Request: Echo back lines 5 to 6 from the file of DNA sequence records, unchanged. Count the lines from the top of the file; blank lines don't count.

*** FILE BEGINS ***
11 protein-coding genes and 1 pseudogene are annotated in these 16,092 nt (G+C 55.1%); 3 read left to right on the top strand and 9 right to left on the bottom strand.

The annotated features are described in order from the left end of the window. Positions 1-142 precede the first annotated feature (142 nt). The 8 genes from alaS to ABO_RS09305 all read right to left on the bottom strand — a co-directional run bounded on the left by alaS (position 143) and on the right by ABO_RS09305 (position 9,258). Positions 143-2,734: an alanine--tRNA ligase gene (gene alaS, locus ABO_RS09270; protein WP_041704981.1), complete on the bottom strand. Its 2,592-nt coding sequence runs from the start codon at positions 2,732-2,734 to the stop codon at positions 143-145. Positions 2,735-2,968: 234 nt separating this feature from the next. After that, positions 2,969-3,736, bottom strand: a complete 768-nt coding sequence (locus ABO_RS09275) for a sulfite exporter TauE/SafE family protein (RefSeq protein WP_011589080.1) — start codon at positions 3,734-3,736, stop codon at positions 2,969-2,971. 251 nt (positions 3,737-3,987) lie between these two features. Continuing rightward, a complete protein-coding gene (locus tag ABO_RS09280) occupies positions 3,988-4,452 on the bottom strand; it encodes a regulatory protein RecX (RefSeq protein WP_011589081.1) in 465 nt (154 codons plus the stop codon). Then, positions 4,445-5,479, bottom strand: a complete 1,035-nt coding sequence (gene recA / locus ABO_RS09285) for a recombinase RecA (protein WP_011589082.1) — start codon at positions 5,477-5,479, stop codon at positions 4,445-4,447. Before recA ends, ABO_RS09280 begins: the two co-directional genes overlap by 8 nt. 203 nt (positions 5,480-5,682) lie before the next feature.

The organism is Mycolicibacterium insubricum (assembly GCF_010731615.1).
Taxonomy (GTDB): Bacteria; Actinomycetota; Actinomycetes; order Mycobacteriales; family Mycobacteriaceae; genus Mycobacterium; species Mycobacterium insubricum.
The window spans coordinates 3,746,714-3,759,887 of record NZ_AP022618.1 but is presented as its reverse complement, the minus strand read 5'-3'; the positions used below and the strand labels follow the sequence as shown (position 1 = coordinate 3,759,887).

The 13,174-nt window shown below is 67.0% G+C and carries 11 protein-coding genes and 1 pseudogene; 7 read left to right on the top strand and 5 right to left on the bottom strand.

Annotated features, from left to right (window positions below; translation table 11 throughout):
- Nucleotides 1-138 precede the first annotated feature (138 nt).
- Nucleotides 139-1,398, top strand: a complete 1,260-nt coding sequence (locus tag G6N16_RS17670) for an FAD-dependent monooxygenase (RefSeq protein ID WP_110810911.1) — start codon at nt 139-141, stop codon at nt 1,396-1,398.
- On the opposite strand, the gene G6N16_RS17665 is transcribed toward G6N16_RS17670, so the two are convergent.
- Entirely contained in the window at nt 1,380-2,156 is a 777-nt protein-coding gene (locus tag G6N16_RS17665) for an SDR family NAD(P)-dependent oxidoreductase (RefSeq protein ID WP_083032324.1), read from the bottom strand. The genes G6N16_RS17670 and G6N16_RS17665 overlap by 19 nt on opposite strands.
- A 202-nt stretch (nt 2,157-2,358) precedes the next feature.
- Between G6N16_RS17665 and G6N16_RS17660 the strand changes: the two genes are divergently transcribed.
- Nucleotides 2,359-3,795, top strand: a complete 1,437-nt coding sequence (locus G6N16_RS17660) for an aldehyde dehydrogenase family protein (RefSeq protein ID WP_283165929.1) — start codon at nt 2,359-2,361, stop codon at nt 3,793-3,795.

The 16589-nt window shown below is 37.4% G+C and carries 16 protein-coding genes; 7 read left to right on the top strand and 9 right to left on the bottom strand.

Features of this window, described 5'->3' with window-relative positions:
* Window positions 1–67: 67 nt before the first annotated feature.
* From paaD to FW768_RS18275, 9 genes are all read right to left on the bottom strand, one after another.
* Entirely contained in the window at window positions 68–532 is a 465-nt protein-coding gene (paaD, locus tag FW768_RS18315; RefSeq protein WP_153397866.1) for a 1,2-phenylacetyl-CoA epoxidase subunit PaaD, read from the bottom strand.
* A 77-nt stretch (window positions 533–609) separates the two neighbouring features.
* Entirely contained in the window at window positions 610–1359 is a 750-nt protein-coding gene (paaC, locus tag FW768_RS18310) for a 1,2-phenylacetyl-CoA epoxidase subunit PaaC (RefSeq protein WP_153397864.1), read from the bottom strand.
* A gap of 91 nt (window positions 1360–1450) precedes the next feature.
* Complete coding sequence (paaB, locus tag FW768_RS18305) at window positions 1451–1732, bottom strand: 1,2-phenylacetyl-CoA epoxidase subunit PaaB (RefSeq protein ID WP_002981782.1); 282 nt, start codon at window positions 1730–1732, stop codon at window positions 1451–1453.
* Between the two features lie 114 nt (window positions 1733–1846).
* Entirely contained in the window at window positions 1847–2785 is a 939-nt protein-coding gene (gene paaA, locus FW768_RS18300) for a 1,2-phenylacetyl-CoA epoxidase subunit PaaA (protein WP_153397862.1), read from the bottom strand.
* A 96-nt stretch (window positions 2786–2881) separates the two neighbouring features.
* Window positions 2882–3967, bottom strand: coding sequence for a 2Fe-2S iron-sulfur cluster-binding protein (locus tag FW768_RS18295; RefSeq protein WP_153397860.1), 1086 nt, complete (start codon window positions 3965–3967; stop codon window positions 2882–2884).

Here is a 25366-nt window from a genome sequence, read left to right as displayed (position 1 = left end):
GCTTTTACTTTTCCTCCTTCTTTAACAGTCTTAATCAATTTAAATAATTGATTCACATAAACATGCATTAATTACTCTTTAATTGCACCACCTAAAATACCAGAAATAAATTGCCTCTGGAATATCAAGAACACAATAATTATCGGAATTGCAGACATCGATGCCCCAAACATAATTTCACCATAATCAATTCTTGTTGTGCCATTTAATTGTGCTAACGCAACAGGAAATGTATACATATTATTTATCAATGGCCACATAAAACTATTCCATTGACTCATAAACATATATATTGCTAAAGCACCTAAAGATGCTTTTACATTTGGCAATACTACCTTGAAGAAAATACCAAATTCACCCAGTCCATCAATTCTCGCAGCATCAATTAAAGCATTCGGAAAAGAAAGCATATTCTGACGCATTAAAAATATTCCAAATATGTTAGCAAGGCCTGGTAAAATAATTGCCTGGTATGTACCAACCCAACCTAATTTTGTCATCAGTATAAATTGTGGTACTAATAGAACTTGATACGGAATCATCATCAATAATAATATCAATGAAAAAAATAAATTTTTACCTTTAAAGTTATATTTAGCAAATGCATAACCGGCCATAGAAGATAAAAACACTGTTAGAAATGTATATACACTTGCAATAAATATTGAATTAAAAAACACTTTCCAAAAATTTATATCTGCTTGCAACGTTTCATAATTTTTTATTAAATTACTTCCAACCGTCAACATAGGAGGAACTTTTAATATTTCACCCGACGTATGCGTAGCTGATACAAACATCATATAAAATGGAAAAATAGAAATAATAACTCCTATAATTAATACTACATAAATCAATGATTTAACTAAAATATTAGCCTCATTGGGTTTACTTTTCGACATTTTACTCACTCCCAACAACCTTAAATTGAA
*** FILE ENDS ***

The window spans coordinates 3,746,714-3,759,887 of record NZ_AP022618.1 but is presented as its reverse complement, the minus strand read 5'-3'; the positions used below and the strand labels follow the sequence as shown (position 1 = coordinate 3,759,887).

The 13,174-nt window shown below is 67.0% G+C and carries 11 protein-coding genes and 1 pseudogene; 7 read left to right on the top strand and 5 right to left on the bottom strand.